BEACON EMR HIPAA Disclaimer Site Map Social Media
BayCare Health System
Community Benefit Financial Assistance Policy Quality Report Card Health Library News Dr.BayCare Find Us
Services Hospitals Find A Doctor Classes & Events About Us Careers Contact Us Get E-Newsletter
Bunions
 Back  Back


May We Help You?
 

Call 1-877-692-2922
Monday-Friday, 8am to 5pm

Persons with hearing and speech disabilities can reach the above number through TDD and other specialized equipment by calling the Florida Relay Service at 711.

Contact Us
Send 
e-mail
Search jobs


Decrease (-) Restore Default Increase (+) Font Size
Print    Email

What Is A Bunion?

A bunion is a bony growth on your big toe. Usually it happens right at the joint, causing your big toe to become enlarged and press against your other toes.

How Does It Happen?

Bunions usually form when the joints and tendons of your feet are out of balance. This can be the result of wearing badly fitting, pointed, or high-heeled shoes, or it can stem from foot injuries, arthritis, and congenital deformities.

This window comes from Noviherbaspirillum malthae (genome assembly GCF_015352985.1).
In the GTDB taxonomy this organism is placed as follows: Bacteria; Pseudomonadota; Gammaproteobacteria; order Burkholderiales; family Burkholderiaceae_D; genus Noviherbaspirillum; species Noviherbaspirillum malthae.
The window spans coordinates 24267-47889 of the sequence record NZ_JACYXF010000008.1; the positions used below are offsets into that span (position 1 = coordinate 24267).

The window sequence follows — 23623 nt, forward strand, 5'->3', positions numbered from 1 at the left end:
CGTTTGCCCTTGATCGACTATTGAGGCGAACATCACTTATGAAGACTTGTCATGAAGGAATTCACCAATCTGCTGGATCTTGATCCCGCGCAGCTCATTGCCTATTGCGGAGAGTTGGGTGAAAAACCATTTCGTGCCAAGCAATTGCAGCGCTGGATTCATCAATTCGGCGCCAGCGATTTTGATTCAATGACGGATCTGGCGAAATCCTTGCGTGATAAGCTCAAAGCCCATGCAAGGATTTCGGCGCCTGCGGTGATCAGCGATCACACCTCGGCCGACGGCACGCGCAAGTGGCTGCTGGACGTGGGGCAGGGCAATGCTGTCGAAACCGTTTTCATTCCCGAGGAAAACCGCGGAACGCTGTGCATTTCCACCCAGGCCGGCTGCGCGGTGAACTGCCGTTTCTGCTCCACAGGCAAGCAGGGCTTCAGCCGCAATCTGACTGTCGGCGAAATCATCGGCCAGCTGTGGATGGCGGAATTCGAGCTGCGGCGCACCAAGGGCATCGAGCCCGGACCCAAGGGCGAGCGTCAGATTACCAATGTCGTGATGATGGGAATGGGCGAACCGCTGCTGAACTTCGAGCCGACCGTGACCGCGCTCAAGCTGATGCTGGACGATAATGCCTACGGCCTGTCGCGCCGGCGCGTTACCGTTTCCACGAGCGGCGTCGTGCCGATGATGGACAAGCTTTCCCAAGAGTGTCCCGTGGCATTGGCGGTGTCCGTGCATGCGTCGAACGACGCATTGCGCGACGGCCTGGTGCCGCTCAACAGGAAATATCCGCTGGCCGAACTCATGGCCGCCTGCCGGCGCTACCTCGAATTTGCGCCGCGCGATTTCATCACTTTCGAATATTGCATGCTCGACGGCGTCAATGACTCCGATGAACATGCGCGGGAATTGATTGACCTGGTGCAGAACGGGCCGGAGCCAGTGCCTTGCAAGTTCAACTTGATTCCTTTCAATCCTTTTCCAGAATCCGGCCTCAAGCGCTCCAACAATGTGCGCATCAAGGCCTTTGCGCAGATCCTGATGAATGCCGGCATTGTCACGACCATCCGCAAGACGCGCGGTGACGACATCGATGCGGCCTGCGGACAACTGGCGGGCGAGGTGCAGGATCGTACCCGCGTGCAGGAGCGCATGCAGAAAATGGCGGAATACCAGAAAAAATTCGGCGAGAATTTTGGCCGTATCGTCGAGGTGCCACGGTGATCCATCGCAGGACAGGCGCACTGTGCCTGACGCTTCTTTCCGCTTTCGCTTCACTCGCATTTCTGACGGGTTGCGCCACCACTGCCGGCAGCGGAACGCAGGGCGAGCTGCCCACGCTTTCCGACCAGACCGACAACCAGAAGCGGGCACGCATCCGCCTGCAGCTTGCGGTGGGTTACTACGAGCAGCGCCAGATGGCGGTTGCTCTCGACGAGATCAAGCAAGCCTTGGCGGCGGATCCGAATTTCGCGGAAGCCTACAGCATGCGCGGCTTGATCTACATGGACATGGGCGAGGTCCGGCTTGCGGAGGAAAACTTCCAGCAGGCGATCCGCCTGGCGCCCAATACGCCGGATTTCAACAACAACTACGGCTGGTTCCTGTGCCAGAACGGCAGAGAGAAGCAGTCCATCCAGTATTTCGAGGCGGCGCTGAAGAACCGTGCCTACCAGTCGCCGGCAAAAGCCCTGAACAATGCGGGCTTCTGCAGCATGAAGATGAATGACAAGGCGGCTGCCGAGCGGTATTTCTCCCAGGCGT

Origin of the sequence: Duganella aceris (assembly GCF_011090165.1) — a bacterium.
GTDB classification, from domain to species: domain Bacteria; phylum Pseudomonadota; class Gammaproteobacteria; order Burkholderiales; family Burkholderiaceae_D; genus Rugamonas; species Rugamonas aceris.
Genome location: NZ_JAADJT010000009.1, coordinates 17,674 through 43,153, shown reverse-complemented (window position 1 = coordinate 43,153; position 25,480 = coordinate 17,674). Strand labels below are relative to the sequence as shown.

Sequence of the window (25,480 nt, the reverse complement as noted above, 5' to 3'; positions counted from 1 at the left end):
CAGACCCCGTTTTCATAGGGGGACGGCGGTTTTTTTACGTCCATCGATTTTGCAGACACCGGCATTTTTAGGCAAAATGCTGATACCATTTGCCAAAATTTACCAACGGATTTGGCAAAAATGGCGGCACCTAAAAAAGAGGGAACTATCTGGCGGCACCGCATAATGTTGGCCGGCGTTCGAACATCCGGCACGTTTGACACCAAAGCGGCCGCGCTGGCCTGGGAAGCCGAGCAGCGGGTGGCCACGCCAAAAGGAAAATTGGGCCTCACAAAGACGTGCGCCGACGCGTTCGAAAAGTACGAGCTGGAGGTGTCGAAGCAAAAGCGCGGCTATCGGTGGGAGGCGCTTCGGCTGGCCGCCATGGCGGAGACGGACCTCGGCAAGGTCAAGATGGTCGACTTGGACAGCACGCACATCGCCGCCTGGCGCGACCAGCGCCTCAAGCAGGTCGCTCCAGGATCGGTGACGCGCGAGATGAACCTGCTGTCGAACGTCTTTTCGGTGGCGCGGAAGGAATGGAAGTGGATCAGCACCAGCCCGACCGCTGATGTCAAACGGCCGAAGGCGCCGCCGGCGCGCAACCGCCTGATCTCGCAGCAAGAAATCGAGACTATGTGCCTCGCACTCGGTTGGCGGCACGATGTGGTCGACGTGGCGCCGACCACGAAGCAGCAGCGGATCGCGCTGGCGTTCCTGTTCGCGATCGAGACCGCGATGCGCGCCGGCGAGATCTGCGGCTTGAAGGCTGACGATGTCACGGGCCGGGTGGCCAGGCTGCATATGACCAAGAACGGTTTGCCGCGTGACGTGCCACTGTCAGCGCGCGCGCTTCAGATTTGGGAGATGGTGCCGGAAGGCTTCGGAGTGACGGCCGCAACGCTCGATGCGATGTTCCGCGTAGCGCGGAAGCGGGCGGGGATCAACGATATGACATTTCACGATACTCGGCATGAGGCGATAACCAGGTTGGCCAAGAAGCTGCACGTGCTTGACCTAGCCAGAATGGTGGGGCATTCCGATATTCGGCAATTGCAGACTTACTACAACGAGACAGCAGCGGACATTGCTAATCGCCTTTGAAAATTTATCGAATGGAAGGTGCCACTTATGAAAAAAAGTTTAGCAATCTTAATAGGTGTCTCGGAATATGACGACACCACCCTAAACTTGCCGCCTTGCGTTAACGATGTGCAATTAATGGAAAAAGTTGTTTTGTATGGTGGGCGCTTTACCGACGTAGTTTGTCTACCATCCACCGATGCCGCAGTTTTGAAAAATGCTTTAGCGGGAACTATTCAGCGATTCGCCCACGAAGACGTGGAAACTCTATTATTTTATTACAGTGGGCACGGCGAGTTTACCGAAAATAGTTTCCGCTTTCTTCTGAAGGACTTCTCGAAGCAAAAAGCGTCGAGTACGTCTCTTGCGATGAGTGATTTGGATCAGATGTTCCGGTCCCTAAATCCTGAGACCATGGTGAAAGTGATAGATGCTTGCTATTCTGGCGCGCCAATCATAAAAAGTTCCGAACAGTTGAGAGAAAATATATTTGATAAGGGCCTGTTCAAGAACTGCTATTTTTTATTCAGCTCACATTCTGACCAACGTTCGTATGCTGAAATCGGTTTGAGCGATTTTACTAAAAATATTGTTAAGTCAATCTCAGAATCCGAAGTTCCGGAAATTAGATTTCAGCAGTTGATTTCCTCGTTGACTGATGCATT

What Are the Signs and Symptoms?

Most often, a bunion is easy to see. Watch for these signs.

  • Swelling or redness around your big toe
  • A large bump on the outside of your big toe
  • Decreased movement for your big toe
  • The development of calluses and corns between your big toe and second toe
  • Pain that is consistent or intermittent

How Is It Diagnosed?

Your doctor can diagnose a bunion just by examining your foot.

How Is It Treated?

Treatment for bunions depends on how severe and painful they are. If your bunion is still small and not problematic, you may be able to treat it by wearing different shoes, using over-the-counter pain relievers, taping your foot for support, or wearing shoe inserts.

However, if your bunion is well developed and painful, you may require bunionectomy. Most operations involve straightening out the big toe, removing swollen tissue around it, and realigning your toe bone.

What Is the Prognosis?

In some cases, you will be able to walk soon after surgery. In other cases, you may need several weeks for a full recovery. In either case, it will be crucial that you wear proper-fitting supportive shoes. There is a chance you will still feel some pain and a new bunion could form.


Serving The Tampa Bay Area © Copyright 2014 BayCare Health System